The last of my New England images + a few of my favorites that some of you have seen already. All images taken in February of this year (except for the image of my grandpa, which was taken last September), with a Minolta x-700, Canon AE-1, or Rolleicord III.
It was therapeutic for me in many ways to photograph my grandfather’s house during these two weeks in Massachusetts. Part of our trip was spent dealing with the fact that he had an aggressive, fast-moving form of lung cancer, and the other part, after he died, was spent dealing with the basic fact that he wasn’t alive anymore. After he passed I would sometimes sit at the kitchen table, watching the late afternoon light play across the room, seeing it yellow and soften and lengthen, and I would imagine what life was like 40, 50 years ago, as my grandmother started dinner and moved around the house. To be honest, I didn’t really know what I wanted to photograph. I missed my grandpa. I hated how empty the house felt without him there. I was also reminded at every turn of losing my father five years ago. One of the difficult things about losing someone is that their absence will make you recall the loss of others, almost like a layering affect. You’re never really just losing one person. You’re losing everyone else you’ve lost in the past, too, all over again.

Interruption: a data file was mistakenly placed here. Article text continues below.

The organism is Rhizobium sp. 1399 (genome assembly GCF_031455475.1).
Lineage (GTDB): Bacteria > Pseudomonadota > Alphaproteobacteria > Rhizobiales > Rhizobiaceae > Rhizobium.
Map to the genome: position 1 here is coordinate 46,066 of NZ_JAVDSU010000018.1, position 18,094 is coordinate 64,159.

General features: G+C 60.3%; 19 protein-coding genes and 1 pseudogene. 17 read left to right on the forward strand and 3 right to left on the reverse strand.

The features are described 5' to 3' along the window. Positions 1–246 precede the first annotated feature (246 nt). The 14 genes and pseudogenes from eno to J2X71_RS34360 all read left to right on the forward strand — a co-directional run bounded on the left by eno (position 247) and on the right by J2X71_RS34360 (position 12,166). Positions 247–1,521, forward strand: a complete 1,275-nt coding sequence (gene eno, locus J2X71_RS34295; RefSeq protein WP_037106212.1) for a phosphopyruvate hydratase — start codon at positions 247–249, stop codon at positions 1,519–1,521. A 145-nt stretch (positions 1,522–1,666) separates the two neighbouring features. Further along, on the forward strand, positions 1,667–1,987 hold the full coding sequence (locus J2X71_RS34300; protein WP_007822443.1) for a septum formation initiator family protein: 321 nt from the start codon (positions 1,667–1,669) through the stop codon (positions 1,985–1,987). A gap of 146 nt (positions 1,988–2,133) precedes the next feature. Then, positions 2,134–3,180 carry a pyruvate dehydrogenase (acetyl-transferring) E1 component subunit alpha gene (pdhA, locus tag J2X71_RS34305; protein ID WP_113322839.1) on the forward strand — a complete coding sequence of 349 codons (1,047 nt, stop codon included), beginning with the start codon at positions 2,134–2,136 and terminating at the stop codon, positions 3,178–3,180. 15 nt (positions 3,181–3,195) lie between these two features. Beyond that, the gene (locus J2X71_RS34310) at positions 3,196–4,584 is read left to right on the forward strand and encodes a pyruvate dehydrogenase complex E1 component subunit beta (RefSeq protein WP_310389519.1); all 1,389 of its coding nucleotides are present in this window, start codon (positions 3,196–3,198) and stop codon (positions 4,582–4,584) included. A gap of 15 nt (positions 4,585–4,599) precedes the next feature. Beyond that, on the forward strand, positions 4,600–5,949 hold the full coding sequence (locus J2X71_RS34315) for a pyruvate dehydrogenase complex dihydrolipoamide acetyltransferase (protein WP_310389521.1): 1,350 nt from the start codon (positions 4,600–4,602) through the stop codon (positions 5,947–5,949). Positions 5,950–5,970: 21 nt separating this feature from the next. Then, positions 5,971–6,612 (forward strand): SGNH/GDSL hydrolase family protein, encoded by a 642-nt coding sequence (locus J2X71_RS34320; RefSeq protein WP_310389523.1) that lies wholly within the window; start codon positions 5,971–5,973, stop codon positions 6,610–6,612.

For me, making images in his house was less about the process of capturing, and more about searching for a way to connect to him again. All I really knew was that I was after the kind of light that makes you ache. And when I started to ache, it was time to click the shutter. Exploring his house became an exploration of light, and a way to connect with him again, and all the younger versions of my family that had lived there.
Every house has a soul, I think. And my grandfather’s is no exception.
Love letters we found in a drawer from my grandmother to my grandfather, circa 1947.
my beautiful grandfather.
cold, rainy version:
warm, sunny one.